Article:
Do you ever go to work feeling less than excited? Do you have another passion in life that your friends and family often come to you for advice or help with? Imagine waking up next Monday morning knowing that you could afford to live by focusing on that passion of yours.
This was my story.
My name is Tero, and I’m the founder of the mushroom and superfood company Four Sigmatic that today includes a team of 15 people, and sells its products in 55 countries around the world. Only five years ago, I was sitting in a cubicle of a large corporation without a clear plan of how to pursue my greatest passion.
I grew up on a farm in Finland, which has been in our family for at least 13 generations, and started foraging for food at an early age. My mother, who taught at a nursing school, also taught me everything she knew about human physiology and anatomy, while my father put me into an environmental school to learn about the planet and its plants. Later, I studied chemistry and even won an innovation award for a rare mushroom business venture.
I was always passionate about agriculture, nutrition, and optimal human performance. I worked with professional athletes helping them with personal nutrition, but that didn’t pay the bills, nor did it quench my thirst to travel the world. So I ended up going to find "normal" work like most of us do. I worked for a University in Canada, teleworked for a management-consulting firm while gallivanting around Southeast Asia, and finally found myself sitting in that cubicle of one of the world’s largest companies in their European headquarters.
To an outsider, my life seemed grand. I was living in beautiful Geneva, Switzerland, with a stunning salary at a respectable company and promotions in the pipeline. But I didn’t feel fulfilled.
I didn’t feel like I was making the world a better place, and therefore, I was not giving my all to the world. I didn’t feel like I was put on this Earth to sell printers or servers, and I certainly didn’t feel comfortable sitting beside gray-paneled partition all day. I had a dream of doing something that I love and helping people in a substantial way. I also had a dream of being able to take a nap or run up a mountain whenever and wherever I wanted. Life is about so much more than just money.
Today, just five years later, I get to spend all day, every day, talking about the things I love: mushrooms and health. I get to work with some of my best friends, learn from the best minds in the health and wellness industry, and educate the world on the incredible kingdom of fungi. I even got to write the world’s first functional mushroom cookbook, called Healing Mushrooms.
And if you want, you can achieve all this too. I don’t mean by becoming a mushroom advocate but to pursue your own passions and figure out how to make them work for you. For anyone considering leaving their "9 to 5" to start their own passion-related business, here are three pieces of advice:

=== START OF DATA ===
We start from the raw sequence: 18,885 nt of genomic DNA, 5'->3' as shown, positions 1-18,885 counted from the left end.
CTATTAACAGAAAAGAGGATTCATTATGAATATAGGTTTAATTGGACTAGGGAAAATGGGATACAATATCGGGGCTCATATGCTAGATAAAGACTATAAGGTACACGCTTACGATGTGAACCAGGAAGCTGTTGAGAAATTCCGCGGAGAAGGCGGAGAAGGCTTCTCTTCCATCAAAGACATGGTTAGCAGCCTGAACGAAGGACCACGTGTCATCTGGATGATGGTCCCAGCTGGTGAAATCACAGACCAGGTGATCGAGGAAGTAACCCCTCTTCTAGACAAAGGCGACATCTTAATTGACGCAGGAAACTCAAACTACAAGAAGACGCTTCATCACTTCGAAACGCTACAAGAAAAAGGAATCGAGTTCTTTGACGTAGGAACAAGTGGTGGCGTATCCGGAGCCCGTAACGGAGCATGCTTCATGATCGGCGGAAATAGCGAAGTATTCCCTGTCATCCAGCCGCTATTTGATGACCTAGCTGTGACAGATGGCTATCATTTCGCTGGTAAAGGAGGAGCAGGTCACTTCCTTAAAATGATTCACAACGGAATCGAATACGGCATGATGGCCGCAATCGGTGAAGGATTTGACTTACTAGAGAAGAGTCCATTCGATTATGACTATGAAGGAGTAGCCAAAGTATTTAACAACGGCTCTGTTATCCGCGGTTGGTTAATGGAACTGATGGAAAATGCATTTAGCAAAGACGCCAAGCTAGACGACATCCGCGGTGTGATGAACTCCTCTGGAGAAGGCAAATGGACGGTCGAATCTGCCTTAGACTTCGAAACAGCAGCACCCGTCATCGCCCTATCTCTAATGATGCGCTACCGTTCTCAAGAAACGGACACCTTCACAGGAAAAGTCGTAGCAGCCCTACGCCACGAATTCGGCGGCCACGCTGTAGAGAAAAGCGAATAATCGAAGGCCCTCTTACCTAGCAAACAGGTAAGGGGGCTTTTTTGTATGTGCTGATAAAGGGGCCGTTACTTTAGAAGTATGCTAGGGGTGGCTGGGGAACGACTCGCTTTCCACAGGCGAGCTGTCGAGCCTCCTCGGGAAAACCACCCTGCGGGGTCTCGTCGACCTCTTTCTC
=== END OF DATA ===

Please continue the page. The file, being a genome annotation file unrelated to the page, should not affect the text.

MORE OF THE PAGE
1. Work on something you're obsessed with.
Starting a company is hard, and even the most successful ventures have massive trials and tribulations. When you do something you are passionate about, it’s much more likely that you will get through the toughest of times. When you work on something deeply personal, and something you love with all of your heart, you will understand your customers' needs better, and you will be more likely to build a better product or service. We try to make products we want to use but that don’t yet exist. And while we’ve also made our fair share of mistakes (and will probably continue to make them), it’s much easier to formulate products and serve customers when you’re obsessed with what you are creating.
2. Be naïve, and follow your vision.
While I had a deep knowledge of foraging, mushrooms, and health, I never imagined starting a global health and wellness company. I’d never heard of co-packers, state Nexus, or Prop 65. Even concepts like using food distributors, hiring employees, or establishing a corporation were all things I needed to learn. If I had known the extent of how much I didn’t know, I might have never started. And if I had known it all, we would have never come up with some of our best ideas, from dual-extracted mushroom powder production to putting mushroom powders into easy-to-carry packets. Being naïve is good. So, say f*ck it, and follow your vision even if you don’t yet know what it requires. After passion, your vision will be your greatest asset.
3. Remember why you started.
With advice points No. 1 and No. 2 in mind—and with time on your side—you will get to a mile marker where the fruits of your labor will be worth something to someone. Then, it’s quite likely that the riffraff will come out. These people will tell you things you should do and how you should run your own business. Alternatively, you will meet extremely inspiring and successful entrepreneurs who do things very differently from your own vision. Look, listen, and nod, but never forget why you started. Don’t try to win awards that you don’t care for. Don’t try to please investors who don’t agree with your vision. You can and should be flexible in your approach, but always stay true to the standard of why you do what you do.
You were put on this planet for a reason, and oftentimes for many reasons. So never stop searching for the reasons that make you feel most alive.